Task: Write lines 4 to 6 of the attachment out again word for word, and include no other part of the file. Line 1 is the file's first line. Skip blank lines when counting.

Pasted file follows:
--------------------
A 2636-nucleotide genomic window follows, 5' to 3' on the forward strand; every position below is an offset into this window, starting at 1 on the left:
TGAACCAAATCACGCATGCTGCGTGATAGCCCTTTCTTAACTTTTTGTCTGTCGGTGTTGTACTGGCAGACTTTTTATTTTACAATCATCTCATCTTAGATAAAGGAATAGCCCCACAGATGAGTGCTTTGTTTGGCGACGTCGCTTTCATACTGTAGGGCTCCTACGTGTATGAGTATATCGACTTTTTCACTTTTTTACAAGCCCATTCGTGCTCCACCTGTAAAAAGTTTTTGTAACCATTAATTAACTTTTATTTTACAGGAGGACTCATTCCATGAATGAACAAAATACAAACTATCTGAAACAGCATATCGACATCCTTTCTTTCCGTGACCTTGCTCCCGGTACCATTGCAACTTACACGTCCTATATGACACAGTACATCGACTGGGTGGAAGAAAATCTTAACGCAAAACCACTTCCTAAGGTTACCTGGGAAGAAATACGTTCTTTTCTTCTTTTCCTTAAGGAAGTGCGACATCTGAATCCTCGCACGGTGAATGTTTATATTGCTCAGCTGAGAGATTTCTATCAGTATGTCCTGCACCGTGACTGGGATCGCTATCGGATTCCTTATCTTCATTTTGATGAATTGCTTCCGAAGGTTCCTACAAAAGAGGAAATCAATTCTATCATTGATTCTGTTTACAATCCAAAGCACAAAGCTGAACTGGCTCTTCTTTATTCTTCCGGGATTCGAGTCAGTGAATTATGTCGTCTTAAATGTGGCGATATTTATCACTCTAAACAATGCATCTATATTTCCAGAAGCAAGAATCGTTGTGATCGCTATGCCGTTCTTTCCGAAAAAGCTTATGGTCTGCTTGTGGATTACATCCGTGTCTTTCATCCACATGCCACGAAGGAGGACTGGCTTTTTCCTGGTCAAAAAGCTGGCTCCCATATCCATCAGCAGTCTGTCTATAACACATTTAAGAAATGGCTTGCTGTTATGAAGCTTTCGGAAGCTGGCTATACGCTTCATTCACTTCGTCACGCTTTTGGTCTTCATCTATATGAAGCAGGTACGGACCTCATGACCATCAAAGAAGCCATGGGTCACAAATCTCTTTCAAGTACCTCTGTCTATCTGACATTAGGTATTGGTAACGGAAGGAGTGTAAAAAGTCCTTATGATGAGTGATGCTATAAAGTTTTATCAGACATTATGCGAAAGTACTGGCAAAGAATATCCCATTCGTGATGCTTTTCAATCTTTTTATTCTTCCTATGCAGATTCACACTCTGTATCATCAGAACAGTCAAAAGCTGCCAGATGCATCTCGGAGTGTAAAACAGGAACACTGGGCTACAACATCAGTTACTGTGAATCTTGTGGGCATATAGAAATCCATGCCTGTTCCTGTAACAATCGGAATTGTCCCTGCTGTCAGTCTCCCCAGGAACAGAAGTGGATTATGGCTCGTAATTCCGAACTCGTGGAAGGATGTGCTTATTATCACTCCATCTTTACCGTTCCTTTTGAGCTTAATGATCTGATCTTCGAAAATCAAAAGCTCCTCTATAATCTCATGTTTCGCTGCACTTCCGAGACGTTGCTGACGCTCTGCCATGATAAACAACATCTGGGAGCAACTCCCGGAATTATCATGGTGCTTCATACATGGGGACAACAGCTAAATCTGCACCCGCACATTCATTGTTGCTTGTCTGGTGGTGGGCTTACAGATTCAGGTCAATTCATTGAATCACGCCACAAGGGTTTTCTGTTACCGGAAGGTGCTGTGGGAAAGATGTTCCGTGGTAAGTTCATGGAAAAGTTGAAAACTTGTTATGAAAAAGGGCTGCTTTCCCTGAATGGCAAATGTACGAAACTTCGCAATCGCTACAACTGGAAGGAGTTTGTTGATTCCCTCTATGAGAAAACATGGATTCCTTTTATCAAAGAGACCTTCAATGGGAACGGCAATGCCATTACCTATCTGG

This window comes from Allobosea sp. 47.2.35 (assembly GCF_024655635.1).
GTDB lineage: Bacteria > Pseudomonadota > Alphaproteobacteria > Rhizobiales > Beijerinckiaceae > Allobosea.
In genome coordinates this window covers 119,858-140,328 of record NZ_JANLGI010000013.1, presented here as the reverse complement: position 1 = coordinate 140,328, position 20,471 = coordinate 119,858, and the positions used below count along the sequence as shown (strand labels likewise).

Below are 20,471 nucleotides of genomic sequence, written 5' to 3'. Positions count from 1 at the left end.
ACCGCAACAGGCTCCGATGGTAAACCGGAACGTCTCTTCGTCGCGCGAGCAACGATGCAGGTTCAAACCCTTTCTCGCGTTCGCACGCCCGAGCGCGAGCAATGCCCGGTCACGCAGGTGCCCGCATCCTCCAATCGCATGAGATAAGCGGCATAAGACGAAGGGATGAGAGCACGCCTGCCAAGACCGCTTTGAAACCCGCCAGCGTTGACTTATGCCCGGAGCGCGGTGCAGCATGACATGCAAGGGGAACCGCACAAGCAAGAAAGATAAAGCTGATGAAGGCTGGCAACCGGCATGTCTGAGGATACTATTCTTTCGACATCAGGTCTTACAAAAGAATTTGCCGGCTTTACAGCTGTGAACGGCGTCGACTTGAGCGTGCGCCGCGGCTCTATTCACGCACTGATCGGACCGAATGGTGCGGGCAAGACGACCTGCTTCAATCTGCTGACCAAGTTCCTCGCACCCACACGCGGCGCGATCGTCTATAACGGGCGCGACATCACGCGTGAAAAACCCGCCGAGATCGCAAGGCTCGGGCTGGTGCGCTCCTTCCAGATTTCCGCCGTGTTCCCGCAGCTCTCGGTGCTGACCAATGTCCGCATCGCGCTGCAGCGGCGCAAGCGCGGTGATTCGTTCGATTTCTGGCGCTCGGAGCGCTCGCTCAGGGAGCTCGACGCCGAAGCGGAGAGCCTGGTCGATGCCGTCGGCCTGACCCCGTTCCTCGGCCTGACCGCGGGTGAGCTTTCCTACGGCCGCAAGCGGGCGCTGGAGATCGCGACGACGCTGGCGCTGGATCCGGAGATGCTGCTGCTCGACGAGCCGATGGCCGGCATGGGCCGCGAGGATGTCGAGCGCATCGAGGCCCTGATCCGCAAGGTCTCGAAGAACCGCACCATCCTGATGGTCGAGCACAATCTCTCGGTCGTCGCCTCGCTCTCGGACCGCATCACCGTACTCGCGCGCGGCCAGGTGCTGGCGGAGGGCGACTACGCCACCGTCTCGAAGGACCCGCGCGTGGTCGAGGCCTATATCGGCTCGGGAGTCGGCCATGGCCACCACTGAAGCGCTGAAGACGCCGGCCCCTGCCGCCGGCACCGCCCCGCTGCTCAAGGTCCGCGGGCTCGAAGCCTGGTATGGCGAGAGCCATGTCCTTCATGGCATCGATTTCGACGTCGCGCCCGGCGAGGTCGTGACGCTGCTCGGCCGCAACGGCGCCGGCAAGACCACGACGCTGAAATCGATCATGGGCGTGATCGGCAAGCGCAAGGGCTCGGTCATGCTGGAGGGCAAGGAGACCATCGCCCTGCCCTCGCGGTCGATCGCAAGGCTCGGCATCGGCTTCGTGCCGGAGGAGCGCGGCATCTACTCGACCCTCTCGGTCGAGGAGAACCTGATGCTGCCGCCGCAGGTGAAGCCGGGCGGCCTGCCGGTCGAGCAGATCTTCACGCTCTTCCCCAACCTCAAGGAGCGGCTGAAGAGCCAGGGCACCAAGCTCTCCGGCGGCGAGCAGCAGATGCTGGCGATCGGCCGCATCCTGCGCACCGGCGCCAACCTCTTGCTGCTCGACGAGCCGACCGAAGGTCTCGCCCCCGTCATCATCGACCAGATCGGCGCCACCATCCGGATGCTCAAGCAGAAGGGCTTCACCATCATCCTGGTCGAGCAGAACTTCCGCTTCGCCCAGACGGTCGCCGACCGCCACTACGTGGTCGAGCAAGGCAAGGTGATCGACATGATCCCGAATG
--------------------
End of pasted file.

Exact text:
GTDB lineage: Bacteria > Pseudomonadota > Alphaproteobacteria > Rhizobiales > Beijerinckiaceae > Allobosea.
In genome coordinates this window covers 119,858-140,328 of record NZ_JANLGI010000013.1, presented here as the reverse complement: position 1 = coordinate 140,328, position 20,471 = coordinate 119,858, and the positions used below count along the sequence as shown (strand labels likewise).

Below are 20,471 nucleotides of genomic sequence, written 5' to 3'. Positions count from 1 at the left end.